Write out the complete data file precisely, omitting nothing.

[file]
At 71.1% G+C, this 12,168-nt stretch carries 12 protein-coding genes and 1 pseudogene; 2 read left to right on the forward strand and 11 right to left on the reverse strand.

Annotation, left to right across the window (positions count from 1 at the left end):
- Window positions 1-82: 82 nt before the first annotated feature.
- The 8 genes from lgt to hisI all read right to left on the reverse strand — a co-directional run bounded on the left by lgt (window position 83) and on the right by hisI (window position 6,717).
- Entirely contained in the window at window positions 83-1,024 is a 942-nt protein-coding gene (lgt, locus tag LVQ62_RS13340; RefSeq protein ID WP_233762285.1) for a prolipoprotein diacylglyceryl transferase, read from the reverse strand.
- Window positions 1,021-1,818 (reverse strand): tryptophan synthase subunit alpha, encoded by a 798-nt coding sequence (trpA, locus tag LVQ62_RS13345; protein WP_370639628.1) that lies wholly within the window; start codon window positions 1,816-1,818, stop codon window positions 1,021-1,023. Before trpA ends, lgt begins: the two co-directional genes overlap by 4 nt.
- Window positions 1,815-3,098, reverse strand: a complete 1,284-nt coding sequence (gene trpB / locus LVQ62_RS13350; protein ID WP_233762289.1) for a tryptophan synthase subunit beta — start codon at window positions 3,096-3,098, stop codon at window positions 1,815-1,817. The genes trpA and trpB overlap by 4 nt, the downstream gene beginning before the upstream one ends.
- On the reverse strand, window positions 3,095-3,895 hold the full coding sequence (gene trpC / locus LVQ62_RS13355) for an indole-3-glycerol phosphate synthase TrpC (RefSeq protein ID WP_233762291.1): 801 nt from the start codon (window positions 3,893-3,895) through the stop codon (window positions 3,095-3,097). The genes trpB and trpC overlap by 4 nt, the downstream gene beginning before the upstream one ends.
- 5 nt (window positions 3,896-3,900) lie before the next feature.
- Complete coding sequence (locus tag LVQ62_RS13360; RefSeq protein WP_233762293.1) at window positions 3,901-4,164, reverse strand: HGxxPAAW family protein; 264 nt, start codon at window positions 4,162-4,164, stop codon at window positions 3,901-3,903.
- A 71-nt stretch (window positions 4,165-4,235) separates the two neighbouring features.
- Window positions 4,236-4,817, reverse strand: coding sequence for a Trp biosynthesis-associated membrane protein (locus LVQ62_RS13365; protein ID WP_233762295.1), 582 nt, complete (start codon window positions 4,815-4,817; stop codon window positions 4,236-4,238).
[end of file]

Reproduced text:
At 71.1% G+C, this 12,168-nt stretch carries 12 protein-coding genes and 1 pseudogene; 2 read left to right on the forward strand and 11 right to left on the reverse strand.

Annotation, left to right across the window (positions count from 1 at the left end):
- Window positions 1-82: 82 nt before the first annotated feature.
- The 8 genes from lgt to hisI all read right to left on the reverse strand — a co-directional run bounded on the left by lgt (window position 83) and on the right by hisI (window position 6,717).
- Entirely contained in the window at window positions 83-1,024 is a 942-nt protein-coding gene (lgt, locus tag LVQ62_RS13340; RefSeq protein ID WP_233762285.1) for a prolipoprotein diacylglyceryl transferase, read from the reverse strand.
- Window positions 1,021-1,818 (reverse strand): tryptophan synthase subunit alpha, encoded by a 798-nt coding sequence (trpA, locus tag LVQ62_RS13345; protein WP_370639628.1) that lies wholly within the window; start codon window positions 1,816-1,818, stop codon window positions 1,021-1,023. Before trpA ends, lgt begins: the two co-directional genes overlap by 4 nt.
- Window positions 1,815-3,098, reverse strand: a complete 1,284-nt coding sequence (gene trpB / locus LVQ62_RS13350; protein ID WP_233762289.1) for a tryptophan synthase subunit beta — start codon at window positions 3,096-3,098, stop codon at window positions 1,815-1,817. The genes trpA and trpB overlap by 4 nt, the downstream gene beginning before the upstream one ends.
- On the reverse strand, window positions 3,095-3,895 hold the full coding sequence (gene trpC / locus LVQ62_RS13355) for an indole-3-glycerol phosphate synthase TrpC (RefSeq protein ID WP_233762291.1): 801 nt from the start codon (window positions 3,893-3,895) through the stop codon (window positions 3,095-3,097). The genes trpB and trpC overlap by 4 nt, the downstream gene beginning before the upstream one ends.
- 5 nt (window positions 3,896-3,900) lie before the next feature.
- Complete coding sequence (locus tag LVQ62_RS13360; RefSeq protein WP_233762293.1) at window positions 3,901-4,164, reverse strand: HGxxPAAW family protein; 264 nt, start codon at window positions 4,162-4,164, stop codon at window positions 3,901-3,903.
- A 71-nt stretch (window positions 4,165-4,235) separates the two neighbouring features.
- Window positions 4,236-4,817, reverse strand: coding sequence for a Trp biosynthesis-associated membrane protein (locus LVQ62_RS13365; protein ID WP_233762295.1), 582 nt, complete (start codon window positions 4,815-4,817; stop codon window positions 4,236-4,238).